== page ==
Abstract 17338: Determinants of Pressure Wave Reflection: Characterization by the Transit-time Independent Reflected Wave Amplitude
Objectives: The clinical value of increased arterial wave reflection intensity, usually assessed by the transit-time dependent augmentation index (AI) and augmented pressure (Pa) may have been underestimated. We investigated the determinants of amplitude of the reflected wave (Pb), which is independent of the transit-time and has been shown to predict cardiovascular mortality in the general population.
Methods: A total of 180 (117 male, mean age 68 year old) patients were recruited. Carotid pressure waveforms derived by tonometry at baseline and 3 minutes after administration of sublingual nitroglycerin (NTG) were calibrated by brachial mean (MBP) and diastolic blood pressure to yield central systolic and pulse pressures, and were then decomposed into forward waves and backward waves using the triangulation flow method. Pa and AI were also calculated by the conventional waveform analysis. Brachial-ankle pulse wave velocity (baPWV) and the ratio of pre-ejection period/ejection time (PEP/ET) were measured simultaneously.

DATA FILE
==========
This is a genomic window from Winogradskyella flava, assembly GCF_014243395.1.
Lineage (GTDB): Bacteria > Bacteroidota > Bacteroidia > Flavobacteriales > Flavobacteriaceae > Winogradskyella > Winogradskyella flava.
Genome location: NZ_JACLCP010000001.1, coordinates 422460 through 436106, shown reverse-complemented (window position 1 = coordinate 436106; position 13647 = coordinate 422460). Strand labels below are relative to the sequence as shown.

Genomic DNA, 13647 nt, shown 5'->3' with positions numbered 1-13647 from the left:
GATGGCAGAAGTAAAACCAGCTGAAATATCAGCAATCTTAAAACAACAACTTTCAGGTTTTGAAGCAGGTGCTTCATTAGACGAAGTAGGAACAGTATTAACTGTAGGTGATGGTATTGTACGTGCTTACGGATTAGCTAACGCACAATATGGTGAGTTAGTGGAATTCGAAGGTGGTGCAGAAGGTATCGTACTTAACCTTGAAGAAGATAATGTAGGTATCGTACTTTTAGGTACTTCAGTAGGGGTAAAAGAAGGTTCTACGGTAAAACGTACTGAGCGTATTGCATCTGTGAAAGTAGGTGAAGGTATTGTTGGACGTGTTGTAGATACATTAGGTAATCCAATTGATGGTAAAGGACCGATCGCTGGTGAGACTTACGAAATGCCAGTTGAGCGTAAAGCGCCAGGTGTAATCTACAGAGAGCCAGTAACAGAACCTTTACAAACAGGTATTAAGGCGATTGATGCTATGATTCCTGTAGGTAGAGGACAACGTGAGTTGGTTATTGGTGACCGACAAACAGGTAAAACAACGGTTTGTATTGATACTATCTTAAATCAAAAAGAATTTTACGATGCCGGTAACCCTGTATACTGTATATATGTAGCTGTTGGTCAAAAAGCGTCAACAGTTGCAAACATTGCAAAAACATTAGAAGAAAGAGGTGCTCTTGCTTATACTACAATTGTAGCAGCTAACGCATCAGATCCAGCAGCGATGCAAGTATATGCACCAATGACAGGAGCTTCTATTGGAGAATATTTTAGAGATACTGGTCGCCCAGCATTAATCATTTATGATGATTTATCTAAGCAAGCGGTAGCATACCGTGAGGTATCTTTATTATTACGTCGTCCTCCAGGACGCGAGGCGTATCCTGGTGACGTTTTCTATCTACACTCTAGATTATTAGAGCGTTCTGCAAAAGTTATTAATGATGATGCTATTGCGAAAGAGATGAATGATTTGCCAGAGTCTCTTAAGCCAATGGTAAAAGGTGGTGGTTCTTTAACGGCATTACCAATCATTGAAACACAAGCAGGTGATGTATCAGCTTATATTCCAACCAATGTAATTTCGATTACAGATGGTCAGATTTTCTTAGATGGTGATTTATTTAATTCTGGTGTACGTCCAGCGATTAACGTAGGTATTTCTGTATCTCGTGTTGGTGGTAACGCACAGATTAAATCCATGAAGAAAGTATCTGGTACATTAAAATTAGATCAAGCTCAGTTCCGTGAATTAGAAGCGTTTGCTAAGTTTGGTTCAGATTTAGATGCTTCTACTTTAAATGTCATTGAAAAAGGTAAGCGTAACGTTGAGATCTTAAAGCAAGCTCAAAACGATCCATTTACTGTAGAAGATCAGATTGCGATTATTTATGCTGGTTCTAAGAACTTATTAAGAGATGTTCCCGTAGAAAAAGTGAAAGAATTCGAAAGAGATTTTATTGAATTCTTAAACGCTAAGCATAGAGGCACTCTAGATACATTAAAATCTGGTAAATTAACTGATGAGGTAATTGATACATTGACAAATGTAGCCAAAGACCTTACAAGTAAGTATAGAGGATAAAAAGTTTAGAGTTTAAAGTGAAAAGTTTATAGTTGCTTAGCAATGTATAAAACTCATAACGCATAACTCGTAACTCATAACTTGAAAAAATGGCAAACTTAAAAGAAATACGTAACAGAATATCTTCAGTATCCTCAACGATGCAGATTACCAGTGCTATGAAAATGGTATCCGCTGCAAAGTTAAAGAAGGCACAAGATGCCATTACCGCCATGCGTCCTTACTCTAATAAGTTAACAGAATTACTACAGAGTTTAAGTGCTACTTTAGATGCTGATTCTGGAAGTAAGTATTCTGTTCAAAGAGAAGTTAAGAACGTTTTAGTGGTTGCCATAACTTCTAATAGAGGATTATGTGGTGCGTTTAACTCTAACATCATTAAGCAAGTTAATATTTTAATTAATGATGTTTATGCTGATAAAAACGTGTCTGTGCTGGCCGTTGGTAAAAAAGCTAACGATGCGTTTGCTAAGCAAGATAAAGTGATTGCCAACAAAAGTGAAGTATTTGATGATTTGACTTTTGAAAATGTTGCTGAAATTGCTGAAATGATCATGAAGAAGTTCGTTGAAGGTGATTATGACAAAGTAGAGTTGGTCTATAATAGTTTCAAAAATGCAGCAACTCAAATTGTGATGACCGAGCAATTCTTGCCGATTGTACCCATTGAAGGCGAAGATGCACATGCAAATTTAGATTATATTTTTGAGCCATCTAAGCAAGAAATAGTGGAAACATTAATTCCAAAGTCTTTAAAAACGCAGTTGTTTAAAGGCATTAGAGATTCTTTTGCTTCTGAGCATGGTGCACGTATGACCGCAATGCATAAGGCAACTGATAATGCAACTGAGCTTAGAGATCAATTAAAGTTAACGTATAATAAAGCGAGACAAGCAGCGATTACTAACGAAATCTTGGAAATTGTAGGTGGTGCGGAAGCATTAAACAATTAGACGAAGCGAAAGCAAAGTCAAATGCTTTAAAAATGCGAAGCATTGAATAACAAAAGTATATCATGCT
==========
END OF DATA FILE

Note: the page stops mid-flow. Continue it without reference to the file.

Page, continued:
Results: Pb, Pa, and AI correlated significantly with age, all blood pressure variables, heart rate, height, and PEP/ET. In contrast, Pa and AI but not Pb correlated significantly with sex, body mass index, and waist circumference. In addition, Pb and Pa but not AI correlated significantly with baPWV. By stepwise multivariate analysis, independent determinants of Pb included brachial mean blood pressure (β=0.56, P<0.001), heart rate (β=-0.29, P<0.001), age (β=0.20, P<0.001), PEP/ET (β=-0.16, P=0.004), and height (β=-0.13, P=0.018). RWTT, body mass index, and sex were significant independent determinants of Pa and AI but did not contribute to Pb. Change of Pb but not Pa or AI significantly predicted the changes of carotid systolic (r=0.550, P<0.001) and pulse pressure (r=0.618, P<0.001) after NTG.(Figure 1)
Conclusions: Determinants of Pb differ from those of cAI and Pa. Pb is independent of sex and RWTT.
- © 2010 by American Heart Association, Inc.